Tuesday, 6 November 2007
Mothers, you can't do with them and you can't do without them! Obviously we need them to enter this world and without their help we would find it somewhat difficult to have made our entrance. However, I sometimes wonder whether some folk I come across in fact actually entered this world in this manner. When reading about the 'Ned's' who roam this world, or maybe any 'B' celebrity informing us of the deep traumas of their existence, or indeed meeting those women who insist on spending an eternity putting their change into their purse and moving away from the checkout, then I find myself asking 'Do they have mothers?' The question remains unanswered.
Some mothers of course fail their offspring. We all know of someone who was rejected by their mum at birth and has let it affect their life ever since, sometimes tragically. The fashion for single parents, whether mum or dad is not wise. Children need both parents, and parents who are committed to them at that! In fact a few years ago I heard of a scientific study in a US university which had spend several years, and much money, to come to the conclusion that a child benefits from one male parent and one female parent! Gosh! Well done folks! Of course putting aside fashion death and divorce often leaves a child with only one parent, and this does not necessarily lead to disaster. It has happened in my family circle and possibly in yours, but two good parents, one of either sex, caring and committed, is always the best bet.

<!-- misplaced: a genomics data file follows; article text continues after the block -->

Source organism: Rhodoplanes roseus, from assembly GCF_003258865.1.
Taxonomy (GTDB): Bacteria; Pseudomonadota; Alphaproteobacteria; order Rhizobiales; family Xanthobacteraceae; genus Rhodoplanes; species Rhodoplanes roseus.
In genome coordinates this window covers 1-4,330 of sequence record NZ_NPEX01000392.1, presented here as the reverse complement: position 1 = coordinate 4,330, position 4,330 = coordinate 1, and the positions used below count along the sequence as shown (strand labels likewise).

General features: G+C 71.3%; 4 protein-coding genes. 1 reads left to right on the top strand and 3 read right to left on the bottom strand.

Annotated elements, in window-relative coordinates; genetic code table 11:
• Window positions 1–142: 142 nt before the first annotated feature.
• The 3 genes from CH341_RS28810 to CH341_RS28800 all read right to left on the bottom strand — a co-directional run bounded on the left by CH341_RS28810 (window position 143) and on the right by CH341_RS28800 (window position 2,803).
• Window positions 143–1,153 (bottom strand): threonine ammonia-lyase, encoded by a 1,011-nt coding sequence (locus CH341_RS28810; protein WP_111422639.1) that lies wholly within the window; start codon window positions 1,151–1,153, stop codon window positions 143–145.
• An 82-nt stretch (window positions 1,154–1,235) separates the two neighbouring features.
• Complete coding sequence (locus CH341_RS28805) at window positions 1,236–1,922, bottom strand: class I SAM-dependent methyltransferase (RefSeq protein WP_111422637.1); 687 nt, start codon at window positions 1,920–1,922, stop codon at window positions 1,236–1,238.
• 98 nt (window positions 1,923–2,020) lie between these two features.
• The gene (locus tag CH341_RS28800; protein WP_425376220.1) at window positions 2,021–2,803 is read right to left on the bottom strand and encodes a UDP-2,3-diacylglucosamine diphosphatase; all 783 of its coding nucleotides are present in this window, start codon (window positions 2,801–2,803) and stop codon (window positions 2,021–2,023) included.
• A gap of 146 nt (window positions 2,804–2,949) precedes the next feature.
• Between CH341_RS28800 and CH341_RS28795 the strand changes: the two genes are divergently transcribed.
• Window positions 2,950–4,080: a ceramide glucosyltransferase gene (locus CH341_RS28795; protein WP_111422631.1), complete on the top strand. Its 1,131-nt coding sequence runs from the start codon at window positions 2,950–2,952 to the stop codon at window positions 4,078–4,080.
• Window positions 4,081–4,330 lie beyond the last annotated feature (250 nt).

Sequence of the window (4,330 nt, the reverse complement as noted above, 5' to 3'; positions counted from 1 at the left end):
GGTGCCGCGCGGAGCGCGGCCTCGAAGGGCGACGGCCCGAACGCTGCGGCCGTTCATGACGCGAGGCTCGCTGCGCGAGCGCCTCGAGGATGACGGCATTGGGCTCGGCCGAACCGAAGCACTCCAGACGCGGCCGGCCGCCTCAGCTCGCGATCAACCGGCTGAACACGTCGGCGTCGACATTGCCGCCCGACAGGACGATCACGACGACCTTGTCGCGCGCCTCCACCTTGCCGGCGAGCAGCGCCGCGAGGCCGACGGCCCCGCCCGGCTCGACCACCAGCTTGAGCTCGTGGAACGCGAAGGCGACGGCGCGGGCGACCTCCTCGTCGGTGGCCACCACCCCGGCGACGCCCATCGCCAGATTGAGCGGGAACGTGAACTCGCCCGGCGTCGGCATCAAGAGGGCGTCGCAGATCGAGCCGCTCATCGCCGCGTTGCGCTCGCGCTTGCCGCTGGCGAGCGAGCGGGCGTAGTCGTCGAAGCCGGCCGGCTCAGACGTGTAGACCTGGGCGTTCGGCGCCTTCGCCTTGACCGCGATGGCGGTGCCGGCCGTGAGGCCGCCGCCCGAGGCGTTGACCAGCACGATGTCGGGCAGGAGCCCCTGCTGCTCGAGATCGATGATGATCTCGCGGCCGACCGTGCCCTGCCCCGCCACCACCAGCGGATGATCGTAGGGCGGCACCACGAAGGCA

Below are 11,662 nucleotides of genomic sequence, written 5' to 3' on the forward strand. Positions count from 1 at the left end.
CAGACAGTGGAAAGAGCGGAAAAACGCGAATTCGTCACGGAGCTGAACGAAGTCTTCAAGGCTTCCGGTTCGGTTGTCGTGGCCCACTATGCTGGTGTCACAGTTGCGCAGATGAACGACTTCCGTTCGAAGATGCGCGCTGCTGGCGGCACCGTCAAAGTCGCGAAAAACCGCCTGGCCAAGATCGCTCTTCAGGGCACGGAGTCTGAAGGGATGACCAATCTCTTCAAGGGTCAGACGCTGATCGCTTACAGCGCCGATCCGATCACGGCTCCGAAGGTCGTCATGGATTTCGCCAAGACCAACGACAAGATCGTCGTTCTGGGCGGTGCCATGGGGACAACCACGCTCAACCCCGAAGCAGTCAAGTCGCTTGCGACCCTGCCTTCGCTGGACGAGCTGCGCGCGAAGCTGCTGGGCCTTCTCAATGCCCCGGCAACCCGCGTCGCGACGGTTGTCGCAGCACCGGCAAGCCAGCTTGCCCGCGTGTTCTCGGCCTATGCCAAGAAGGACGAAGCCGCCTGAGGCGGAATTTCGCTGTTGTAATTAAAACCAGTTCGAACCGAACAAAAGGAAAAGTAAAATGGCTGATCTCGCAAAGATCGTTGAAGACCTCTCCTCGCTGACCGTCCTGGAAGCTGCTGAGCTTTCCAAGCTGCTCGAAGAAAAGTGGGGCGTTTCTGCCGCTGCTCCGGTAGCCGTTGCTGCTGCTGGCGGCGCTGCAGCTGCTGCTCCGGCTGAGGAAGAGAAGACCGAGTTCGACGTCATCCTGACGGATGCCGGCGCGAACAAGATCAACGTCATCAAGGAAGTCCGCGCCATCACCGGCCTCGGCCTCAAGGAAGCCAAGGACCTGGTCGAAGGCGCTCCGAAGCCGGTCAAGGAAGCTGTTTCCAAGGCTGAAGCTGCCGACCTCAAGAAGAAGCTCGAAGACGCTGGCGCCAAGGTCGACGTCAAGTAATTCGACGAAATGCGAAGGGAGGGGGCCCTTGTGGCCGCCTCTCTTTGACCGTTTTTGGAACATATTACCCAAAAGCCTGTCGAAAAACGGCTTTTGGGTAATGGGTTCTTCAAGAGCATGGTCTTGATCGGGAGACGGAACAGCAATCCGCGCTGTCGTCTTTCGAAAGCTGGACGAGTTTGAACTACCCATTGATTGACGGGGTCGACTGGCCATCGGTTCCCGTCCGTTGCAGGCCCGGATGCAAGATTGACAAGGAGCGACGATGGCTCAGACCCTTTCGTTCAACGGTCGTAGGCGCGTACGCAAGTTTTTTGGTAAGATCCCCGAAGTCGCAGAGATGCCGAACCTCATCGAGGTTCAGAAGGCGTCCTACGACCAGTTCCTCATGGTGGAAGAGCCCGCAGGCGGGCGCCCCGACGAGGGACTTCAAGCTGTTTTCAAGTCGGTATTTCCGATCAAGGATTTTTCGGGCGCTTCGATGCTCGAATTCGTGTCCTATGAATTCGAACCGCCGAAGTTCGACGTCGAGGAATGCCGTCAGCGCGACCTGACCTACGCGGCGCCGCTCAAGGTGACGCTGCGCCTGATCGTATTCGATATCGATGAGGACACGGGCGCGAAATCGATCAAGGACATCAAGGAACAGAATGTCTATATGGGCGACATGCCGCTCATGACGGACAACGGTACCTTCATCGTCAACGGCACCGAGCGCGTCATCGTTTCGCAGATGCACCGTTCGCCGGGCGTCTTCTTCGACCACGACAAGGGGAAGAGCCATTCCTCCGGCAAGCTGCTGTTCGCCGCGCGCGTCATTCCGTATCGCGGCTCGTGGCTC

So, why all this concern for mothers? I spoke to my 94 year old mother tonight. She has successfully raised four children, and we are grateful to have her alongside a good father to bring us up. Always and ever the cry was 'to behave' and to 'do the right thing.' Consideration for others was inbuilt into that generation, a generation that had seen a major war, dad being recalled into the army to sit tight for two day while watching the Armoured divisions cross the Rhine, then he wandered over. He was too old by then for a front line soldier, but he had the inbuilt soldiers knack of ensuring he avoided the worst! Alongside the war they had both seen the depression, mum reared in Cowdenbeath saw the six months long general strike cripple the whole of Fife, dad had enlisted in the army the year before because work in Edinburgh was impossible to find. After the war, in the new opportunities created, they looked for a decent kind of life, for themselves and everybody else.
Our parents influences influence us. Mine had some church influence, but nominal at best, and I doubt dad believed much. But like so many working class folk they wanted the best for themselves and their neighbours. Today that attitude seems less obvious, wealth has stifled it and 'political correctness' has become the new 'moral law.' Obviously I am not painting a picture of a world where all was love and goodness in days gone by, human nature never changes, but the culture in which we are nurtured does! I am glad my folks were brought up in they way they were. Often tough, never easy, granddad on one side was a drunk, on the other a miner, and times were always hard down the pit. But this shaped them, along with their kind.
So caring was my mother, that when I called tonight, at half time during the football so I did not have to listen to her for too long, she asked how things were?
'Terrible' says I. 'I don't think I can go on.'
'Poor you,' says she. Then begins to burst into laughter.
'Everything is awful, it's falling apart and so am I,' says I.
'Oh dear,' says she, again sniggering,' Poor you eh? Tsk!'
Mothers love and care never falters, does it...........?